38. F. X. Gu, H. K. Yu, W. Fang, and L. M. Tong, “Low-threshold supercontinuum generation in semiconductor nanoribbons by continuous-wave pumping,” Opt. Express 20(8), 8667–8674 (2012). [CrossRef] [PubMed]

]. The Raman spectrum is comparable with the one excited by the He-Ne laser and corresponds well with the Raman database of the unoriented bulk wurtzite-type crystals of CdS [39

39. R. T. Downs, (2006) The RRUFF Project: an integrated study of the chemistry, crystallography, Raman and infrared spectroscopy of minerals. Program and Abstracts of the 19th General Meeting of the International Mineralogical Association in Kobe, Japan. O03–13.

].

4. Conclusion

Acknowledgments

The authors thank M. Hetterich and F. Maier-Flaig for supplying the Raman analytes, C. Kayser for technical assistance, K. Huska and S. Lebedkin for advices on confocal microscope, S. Klinkhammer and L.-M. Fleig for fruitful discussions. This work was supported by the Deutsche Forschungsgemeinschaft and the State of Baden-Württemberg through the DFG-Center for Functional Nanostructures (CFN). The work of X. L. is supported by Carl Zeiss Stiftung and Karlsruhe School of Optics and Photonics (KSOP). We acknowledge support by Deutsche Forschungsgemeinschaft and Open Access Publishing Fund of Karlsruhe Institute of Technology.

References and links

1.

C. V. Raman and K. S. Krishnan, “A new type of secondary radiation,” Nature 121(3048), 501–502 (1928). [CrossRef]

2.

G. Landsberg and L. Mandelstam, “Eine neue Erscheinung bei der Lichtzerstreuung in Krystallen,” Naturwissenschaften 16(28), 557–558 (1928). [CrossRef]

3.

J. H. Giles, D. A. Gilmore, and M. B. Denton, “Quantitative analysis using Raman spectroscopy without spectral standardization,” J. Raman Spectrosc. 30(9), 767–771 (1999). [CrossRef]

4.

O. Svensson, M. Josefson, and F. W. Langkilde, “Reaction monitoring using Raman spectroscopy and chemometrics,” Chemom. Intell. Lab. Syst. 49(1), 49–66 (1999). [CrossRef]

5.

A. Yamada, N. Kojima, K. Takahashi, T. Okamoto, and M. Konagai, “Raman study of epitaxial Ga2Se3 films grown by molecular beam epitaxy,” Jpn. J. Appl. Phys. 31(Part 2, No. 2B), L186–L188 (1992). [CrossRef]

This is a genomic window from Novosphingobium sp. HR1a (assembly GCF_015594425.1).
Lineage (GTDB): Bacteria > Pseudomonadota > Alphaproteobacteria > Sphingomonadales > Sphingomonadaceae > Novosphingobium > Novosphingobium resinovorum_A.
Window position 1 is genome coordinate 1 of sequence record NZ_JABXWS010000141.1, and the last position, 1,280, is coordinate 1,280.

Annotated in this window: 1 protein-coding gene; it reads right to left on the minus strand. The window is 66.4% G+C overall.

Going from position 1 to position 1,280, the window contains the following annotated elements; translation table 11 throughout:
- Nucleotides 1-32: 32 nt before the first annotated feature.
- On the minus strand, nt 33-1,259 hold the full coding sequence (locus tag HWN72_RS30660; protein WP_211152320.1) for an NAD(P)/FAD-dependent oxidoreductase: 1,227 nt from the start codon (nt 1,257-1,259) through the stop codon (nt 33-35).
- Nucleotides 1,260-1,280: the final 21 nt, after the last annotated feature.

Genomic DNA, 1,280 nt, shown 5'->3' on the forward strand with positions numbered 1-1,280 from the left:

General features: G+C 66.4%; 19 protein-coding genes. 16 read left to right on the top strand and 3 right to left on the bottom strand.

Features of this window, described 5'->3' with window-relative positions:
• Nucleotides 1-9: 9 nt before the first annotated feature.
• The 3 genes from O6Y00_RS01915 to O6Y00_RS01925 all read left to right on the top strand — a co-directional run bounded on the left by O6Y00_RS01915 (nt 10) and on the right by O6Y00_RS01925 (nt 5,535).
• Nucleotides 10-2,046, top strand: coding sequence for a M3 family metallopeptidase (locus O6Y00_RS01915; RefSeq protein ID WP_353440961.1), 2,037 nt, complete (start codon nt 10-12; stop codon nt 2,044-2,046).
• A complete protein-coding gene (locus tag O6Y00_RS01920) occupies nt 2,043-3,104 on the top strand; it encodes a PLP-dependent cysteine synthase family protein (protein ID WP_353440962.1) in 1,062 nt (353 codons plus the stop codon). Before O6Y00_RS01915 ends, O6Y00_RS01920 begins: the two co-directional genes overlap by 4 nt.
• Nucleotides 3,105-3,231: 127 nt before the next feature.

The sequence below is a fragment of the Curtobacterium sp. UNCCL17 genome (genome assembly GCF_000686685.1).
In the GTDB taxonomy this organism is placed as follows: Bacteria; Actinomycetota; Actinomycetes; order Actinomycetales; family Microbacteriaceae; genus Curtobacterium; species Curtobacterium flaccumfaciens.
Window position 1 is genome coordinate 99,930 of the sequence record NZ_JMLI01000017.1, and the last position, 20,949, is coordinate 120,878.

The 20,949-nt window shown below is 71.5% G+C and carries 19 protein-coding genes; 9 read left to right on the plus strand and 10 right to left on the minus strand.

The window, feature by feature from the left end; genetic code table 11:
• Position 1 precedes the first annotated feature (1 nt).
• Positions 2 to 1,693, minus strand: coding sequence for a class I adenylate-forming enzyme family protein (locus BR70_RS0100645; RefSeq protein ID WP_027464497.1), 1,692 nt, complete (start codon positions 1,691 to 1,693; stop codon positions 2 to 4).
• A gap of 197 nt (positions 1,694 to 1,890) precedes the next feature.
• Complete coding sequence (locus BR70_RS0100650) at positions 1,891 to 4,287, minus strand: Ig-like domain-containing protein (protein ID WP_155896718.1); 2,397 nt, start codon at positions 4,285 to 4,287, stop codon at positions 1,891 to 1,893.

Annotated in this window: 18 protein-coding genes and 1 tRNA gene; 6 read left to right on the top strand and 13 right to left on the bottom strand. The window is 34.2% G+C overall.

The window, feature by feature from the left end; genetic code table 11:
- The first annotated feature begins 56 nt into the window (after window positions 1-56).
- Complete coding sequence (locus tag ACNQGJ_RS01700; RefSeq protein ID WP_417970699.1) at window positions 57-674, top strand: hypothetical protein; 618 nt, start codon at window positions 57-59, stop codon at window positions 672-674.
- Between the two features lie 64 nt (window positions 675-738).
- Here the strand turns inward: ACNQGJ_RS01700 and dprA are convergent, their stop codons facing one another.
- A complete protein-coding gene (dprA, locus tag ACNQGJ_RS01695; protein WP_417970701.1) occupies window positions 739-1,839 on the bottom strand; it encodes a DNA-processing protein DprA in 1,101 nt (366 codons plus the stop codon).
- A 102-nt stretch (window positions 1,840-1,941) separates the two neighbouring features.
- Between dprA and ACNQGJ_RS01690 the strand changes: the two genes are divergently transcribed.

6.

T. Jawhari, A. Roid, and J. Casado, “Raman spectroscopic characterization of some commercially available carbon black materials,” Carbon 33(11), 1561–1565 (1995). [CrossRef]

7.

S. Nakashima and H. Harima, “Raman investigation of SiC polytypes,” Phys. Status Solidi A. 162(1), 39–64 (1997). [CrossRef]

8.

U. Schmidt, S. Hild, W. Ibach, and O. Hollricher, “Characterization of thin polymer films on the nanometer scale with confocal Raman AFM,” Macromol. Symp. 230(1), 133–143 (2005). [CrossRef]

9.

I. Nabiev, I. Chourpa, and M. Manfait, “Applications of Raman and surface-enhanced Raman scattering spectroscopy in medicine,” J. Raman Spectrosc. 25(1), 13–23 (1994). [CrossRef]

10.

E. E. Lawson, B. W. Barry, A. C. Williams, and H. G. M. Edwards, “Biomedical applications of Raman spectroscopy,” J. Raman Spectrosc. 28(2-3), 111–117 (1997). [CrossRef]

11.

L.-P. Choo-Smith, H. G. M. Edwards, H. P. Endtz, J. M. Kros, F. Heule, H. Barr, J. S. Robinson Jr, H. A. Bruining, and G. J. Puppels, “Medical applications of Raman spectroscopy: From proof of principle to clinical implementation,” Biopolymers 67(1), 1–9 (2002). [CrossRef] [PubMed]

12.

A. Ramoji, U. Neugebauer, T. Bocklitz, M. Foerster, M. Kiehntopf, M. Bauer, and J. Popp, “Toward a spectroscopic hemogram: Raman spectroscopic differentiation of the two most abundant leukocytes from peripheral blood,” Anal. Chem. 84(12), 5335–5342 (2012). [CrossRef] [PubMed]

13.

F. Adar, R. Geiger, and J. Noonan, “Raman spectroscopy for process/quality control,” Appl. Spectrosc. Rev. 32(1-2), 45–101 (1997). [CrossRef]

14.

J. M. Andrade, S. Garriques, M. De la Guardia, M. Gomez-Carracedo, and D. Prada, “Non-destructive and clean prediction of aviation fuel characteristics through Fourier transform-Raman spectroscopy and multivariate calibration,” Anal. Chim. Acta 482(1), 115–128 (2003). [CrossRef]

15.

G. Abstreiter, E. Bauser, A. Fischer, and K. Ploog, “Raman spectroscop-A versatile tool for characterization of thin films and heterostructures of GaAs and AlxGa1-xAs,” Appl. Phys. (Berl.) 16(4), 345–352 (1978). [CrossRef]

16.

M. S. Dresselhaus, A. Jorio, M. Hofmann, G. Dresselhaus, and R. Saito, “Perspectives on carbon nanotubes and graphene Raman spectroscopy,” Nano Lett. 10(3), 751–758 (2010). [CrossRef] [PubMed]

17.

J. N. Chen, G. Conache, M. E. Pistol, S. M. Gray, M. T. Borgström, H. Xu, H. Q. Xu, L. Samuelson, and U. Håkanson, “Probing strain in bent semiconductor nanowires with Raman spectroscopy,” Nano Lett. 10(4), 1280–1286 (2010). [CrossRef] [PubMed]

18.

T. H. Maiman, “Stimulated optical radiation in Ruby,” Nature 187(4736), 493–494 (1960). [CrossRef]

19.